Avoiding a lung infection may have become easier with new drug

Many COPD patients suffer from acute exacerbations where their symptoms suddenly get a lot worse and can result in hospitalisation.  75% of the time it is due to a lung infection whether bacterial or viral. The most common culprits are the influenza virus and Streptociccus pneumoniae, which cause the flu and pneumonia.
Bacteria and viruses cause infections in different parts of the lung and cause bronchitis if it occurs in the larger bronchial tubes or cause bronchiolitis if in the smaller bronchial tubes. An infection in the alveoli or air sacs of the lungs can cause pneumonia. Antibiotics are only effective against bacterial infections and viruses are more difficult to treat. Often a patient will acquire a secondary bacterial infection from having a viral one. This is due to the build up of mucus and inflammation in the lungs which create the perfect breeding ground for bacteria. This is why antibiotics are normally prescribed whether the infection is viral or bacterial as to protect from a secondary bacterial infection from occurring.
The other common causes of exacerbations are sinus infections, air pollution, heat failure and blood clots.  It is so important that COPD patients try to avoid any of these triggers and try to prevent picking up any viruses or bacteria in order to prevent exacerbations.
The disease compromises the lung’s ability to defend against bacteria and a new study has shown that even when a patient isn’t experiencing an exacerbation, the bacteria that are colonized in their lungs are causing respiratory symptoms for them.  Having bacteria in the lungs increases the inflammation and significantly increases the shortness of breath, cough and sputum in COPD patients.  Doctors are aware that most stable patients experience daily fluctuations in respiratory symptoms but the reason why has never been understood until now.  These fluctuations can sometimes be fairly intense and often qualify as exacerbations but go unreported to their doctor.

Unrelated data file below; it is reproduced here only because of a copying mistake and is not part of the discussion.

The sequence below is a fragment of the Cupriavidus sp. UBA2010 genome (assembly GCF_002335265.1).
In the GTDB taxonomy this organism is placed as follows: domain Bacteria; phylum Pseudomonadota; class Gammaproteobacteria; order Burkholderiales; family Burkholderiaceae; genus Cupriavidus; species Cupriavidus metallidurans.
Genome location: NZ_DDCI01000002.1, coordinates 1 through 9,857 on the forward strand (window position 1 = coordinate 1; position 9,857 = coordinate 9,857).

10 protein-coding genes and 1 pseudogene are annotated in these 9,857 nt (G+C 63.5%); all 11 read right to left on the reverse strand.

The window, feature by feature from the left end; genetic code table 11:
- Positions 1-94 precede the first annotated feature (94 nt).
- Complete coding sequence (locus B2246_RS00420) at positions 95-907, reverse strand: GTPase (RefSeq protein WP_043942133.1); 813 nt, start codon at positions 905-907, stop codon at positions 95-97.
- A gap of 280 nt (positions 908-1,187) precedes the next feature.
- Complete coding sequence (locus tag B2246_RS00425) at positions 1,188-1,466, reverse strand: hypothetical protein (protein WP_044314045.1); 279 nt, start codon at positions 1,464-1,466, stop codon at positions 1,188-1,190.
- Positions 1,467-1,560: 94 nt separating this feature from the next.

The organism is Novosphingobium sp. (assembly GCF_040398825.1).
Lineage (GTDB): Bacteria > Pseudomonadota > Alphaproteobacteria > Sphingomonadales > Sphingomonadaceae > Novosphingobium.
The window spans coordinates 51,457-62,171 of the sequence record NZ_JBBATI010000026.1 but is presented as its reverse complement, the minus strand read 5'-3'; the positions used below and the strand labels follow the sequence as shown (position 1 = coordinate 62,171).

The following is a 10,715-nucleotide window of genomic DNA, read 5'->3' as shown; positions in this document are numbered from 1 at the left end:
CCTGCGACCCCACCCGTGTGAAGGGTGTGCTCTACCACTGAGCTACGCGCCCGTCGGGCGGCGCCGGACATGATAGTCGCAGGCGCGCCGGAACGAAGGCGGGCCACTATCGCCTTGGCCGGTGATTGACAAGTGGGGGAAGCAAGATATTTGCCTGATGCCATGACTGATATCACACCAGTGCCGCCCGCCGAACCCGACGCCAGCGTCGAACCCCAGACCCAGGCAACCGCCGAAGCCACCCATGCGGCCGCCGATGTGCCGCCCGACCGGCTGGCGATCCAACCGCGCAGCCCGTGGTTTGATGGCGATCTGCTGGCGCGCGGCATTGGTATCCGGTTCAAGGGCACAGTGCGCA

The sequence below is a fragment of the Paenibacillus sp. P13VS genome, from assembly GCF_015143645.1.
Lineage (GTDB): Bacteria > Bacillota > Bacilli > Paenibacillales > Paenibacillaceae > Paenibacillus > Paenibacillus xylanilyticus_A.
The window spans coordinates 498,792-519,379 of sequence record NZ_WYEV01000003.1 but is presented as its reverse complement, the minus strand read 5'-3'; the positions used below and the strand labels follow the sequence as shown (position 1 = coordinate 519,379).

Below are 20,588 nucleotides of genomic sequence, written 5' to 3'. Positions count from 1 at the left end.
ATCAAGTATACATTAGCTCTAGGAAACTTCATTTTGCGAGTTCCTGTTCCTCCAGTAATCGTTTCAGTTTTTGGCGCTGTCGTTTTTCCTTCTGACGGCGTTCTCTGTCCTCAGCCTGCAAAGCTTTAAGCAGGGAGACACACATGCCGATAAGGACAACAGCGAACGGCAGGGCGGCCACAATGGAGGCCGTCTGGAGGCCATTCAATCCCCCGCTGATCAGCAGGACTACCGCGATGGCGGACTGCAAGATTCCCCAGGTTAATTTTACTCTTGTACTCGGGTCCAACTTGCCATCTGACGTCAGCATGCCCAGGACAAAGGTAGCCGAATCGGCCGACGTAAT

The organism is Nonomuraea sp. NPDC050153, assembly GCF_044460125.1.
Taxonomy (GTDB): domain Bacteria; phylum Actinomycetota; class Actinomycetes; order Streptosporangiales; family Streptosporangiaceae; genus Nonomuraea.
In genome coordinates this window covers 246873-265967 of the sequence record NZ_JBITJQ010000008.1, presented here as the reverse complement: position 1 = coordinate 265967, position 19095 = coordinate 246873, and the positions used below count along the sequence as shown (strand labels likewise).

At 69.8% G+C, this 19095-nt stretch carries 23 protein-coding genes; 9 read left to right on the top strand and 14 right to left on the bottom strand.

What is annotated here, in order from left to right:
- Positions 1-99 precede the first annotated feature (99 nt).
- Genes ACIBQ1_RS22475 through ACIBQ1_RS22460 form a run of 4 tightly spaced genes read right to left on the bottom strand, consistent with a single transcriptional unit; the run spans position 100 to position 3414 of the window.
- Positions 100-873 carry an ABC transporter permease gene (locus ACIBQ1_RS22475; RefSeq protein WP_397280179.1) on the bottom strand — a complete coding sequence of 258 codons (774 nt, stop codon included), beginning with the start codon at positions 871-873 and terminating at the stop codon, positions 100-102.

The study shows that medicine needs to alter its approach to treating stable COPD patients and not to focus on just the flare-ups but to understand that COPD is based around a chronic infection and treat accordingly.
“The lungs are constantly being exposed to microbes ‘with every breath you take’ as well as from aspiration of small amounts of secretions from the throat, especially during sleep,” Dr Sethi says. “If the persistence of these bacteria contributes to increased symptoms and inflammation in the lungs in stable COPD, we should regard this as a chronic infection, not innocuous colonization. For that reason, more must be done to reduce chronic infections in COPD.”
However due to resistance, long-term antibiotic treatment is not the way forward and “we need to put more emphasis on developing therapies that can decrease bacterial colonization in COPD.”
At the end of last year a company announced that the drug AB569 had been successful in trials and appears to be able to treat lung infections caused by Pseudomonas aeruginosa, a common culprit of lung infections in COPD and CF patients.  This bacteria is common however it is also difficult to treat as it survives without oxygen and it has the ability to develop resistance against antibiotics as it holds a lot of resistant genes.  It causes 40% of infections in children with CF and up to 75% of cases in adults with CF as well as a high percentage of COPD infections. If this drug can treat this bacteria and passes human trials then perhaps it can be used to help dramatically cut the number of infections and the resulting exacerbations suffered by COPD and CF patients and also ease their daily fluctuations of respiratory distress.
Here are eight tips that can help you reduce your risk of developing an infection:

  • Wash your hands. Regular hand-washing is one of the most important things you can do to reduce your risk of infection.
  • Avoid infections. Ask people who are sick not to visit until they are well again, and wear a face mask if you do have to come in contact with someone who has an infection.
  • Clear your airways. It is important to keep airways free from mucus. Your doctor can give you devices and teach you manoeuvres to ensure your coughing is productive at shifting the mucus.
  • Stay hydrated.